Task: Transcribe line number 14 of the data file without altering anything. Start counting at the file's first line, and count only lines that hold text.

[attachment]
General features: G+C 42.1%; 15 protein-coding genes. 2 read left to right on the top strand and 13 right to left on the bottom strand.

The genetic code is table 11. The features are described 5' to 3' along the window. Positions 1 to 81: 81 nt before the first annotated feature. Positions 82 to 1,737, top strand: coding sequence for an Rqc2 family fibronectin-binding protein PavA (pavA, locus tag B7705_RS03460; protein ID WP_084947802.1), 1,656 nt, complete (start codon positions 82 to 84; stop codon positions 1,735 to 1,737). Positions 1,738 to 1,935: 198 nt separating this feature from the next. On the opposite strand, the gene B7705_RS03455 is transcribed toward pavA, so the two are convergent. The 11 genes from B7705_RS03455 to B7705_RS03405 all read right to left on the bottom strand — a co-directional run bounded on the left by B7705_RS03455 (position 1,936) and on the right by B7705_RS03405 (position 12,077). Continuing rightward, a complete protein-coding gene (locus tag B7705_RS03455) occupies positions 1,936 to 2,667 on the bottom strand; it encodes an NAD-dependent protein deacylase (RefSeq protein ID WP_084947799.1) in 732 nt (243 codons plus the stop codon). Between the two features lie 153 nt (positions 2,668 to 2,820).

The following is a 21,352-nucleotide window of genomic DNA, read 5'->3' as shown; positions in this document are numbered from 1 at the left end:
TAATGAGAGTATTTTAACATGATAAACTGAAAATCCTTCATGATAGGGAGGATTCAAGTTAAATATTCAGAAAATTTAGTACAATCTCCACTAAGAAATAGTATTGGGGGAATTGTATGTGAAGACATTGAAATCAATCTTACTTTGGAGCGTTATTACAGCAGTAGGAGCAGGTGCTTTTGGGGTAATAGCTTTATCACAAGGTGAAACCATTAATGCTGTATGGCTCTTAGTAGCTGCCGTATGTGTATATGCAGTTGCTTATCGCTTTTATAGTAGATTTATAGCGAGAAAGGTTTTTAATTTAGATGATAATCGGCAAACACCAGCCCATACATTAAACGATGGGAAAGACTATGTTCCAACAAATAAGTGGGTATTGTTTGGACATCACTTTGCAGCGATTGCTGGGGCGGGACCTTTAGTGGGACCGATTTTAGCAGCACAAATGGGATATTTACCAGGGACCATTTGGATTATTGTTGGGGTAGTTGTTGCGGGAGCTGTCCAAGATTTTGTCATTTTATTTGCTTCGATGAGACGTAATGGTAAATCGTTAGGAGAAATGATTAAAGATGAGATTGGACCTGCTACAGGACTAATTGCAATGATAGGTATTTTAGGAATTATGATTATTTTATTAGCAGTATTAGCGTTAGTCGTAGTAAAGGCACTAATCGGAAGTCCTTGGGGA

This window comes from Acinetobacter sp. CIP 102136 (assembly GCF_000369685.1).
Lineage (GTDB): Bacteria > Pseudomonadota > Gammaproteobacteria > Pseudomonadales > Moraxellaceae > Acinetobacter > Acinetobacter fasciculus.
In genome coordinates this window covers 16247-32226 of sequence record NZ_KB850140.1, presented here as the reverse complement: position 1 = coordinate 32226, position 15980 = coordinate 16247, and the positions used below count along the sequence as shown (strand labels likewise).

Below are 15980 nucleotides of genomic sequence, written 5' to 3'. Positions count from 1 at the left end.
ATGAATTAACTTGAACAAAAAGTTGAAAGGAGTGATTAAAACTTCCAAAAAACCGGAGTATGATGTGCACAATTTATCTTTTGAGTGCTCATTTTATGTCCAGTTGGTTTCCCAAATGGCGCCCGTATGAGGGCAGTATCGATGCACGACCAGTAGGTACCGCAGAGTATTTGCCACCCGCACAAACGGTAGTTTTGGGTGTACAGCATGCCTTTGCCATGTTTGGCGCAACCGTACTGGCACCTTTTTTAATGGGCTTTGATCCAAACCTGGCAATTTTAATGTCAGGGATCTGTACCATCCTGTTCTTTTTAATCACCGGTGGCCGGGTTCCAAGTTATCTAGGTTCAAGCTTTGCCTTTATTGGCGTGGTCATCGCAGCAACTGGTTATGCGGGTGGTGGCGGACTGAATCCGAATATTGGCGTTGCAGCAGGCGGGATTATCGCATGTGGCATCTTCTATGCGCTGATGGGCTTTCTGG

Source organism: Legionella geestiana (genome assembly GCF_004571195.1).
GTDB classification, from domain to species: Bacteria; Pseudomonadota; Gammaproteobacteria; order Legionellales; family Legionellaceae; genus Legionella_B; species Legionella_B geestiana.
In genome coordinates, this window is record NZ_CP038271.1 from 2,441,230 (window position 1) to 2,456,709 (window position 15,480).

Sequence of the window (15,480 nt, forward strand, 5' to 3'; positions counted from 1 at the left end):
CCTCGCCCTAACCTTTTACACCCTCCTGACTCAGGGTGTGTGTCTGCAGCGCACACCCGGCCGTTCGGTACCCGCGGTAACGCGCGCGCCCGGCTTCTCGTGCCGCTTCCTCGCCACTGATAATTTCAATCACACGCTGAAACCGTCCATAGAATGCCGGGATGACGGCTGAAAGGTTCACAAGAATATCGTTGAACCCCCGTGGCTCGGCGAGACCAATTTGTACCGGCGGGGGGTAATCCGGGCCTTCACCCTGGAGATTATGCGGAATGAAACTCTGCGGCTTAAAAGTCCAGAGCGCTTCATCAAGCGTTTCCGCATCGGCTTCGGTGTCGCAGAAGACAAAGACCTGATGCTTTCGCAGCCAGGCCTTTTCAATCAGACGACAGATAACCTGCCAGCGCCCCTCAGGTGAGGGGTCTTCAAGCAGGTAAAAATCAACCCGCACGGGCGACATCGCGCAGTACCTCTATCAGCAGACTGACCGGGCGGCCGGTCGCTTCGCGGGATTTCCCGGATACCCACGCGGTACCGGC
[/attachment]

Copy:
CCTCGCCCTAACCTTTTACACCCTCCTGACTCAGGGTGTGTGTCTGCAGCGCACACCCGGCCGTTCGGTACCCGCGGTAACGCGCGCGCCCGGCTTCTCGTGCCGCTTCCTCGCCACTGATAATTTCAATCACACGCTGAAACCGTCCATAGAATGCCGGGATGACGGCTGAAAGGTTCACAAGAATATCGTTGAACCCCCGTGGCTCGGCGAGACCAATTTGTACCGGCGGGGGGTAATCCGGGCCTTCACCCTGGAGATTATGCGGAATGAAACTCTGCGGCTTAAAAGTCCAGAGCGCTTCATCAAGCGTTTCCGCATCGGCTTCGGTGTCGCAGAAGACAAAGACCTGATGCTTTCGCAGCCAGGCCTTTTCAATCAGACGACAGATAACCTGCCAGCGCCCCTCAGGTGAGGGGTCTTCAAGCAGGTAAAAATCAACCCGCACGGGCGACATCGCGCAGTACCTCTATCAGCAGACTGACCGGGCGGCCGGTCGCTTCGCGGGATTTCCCGGATACCCACGCGGTACCGGC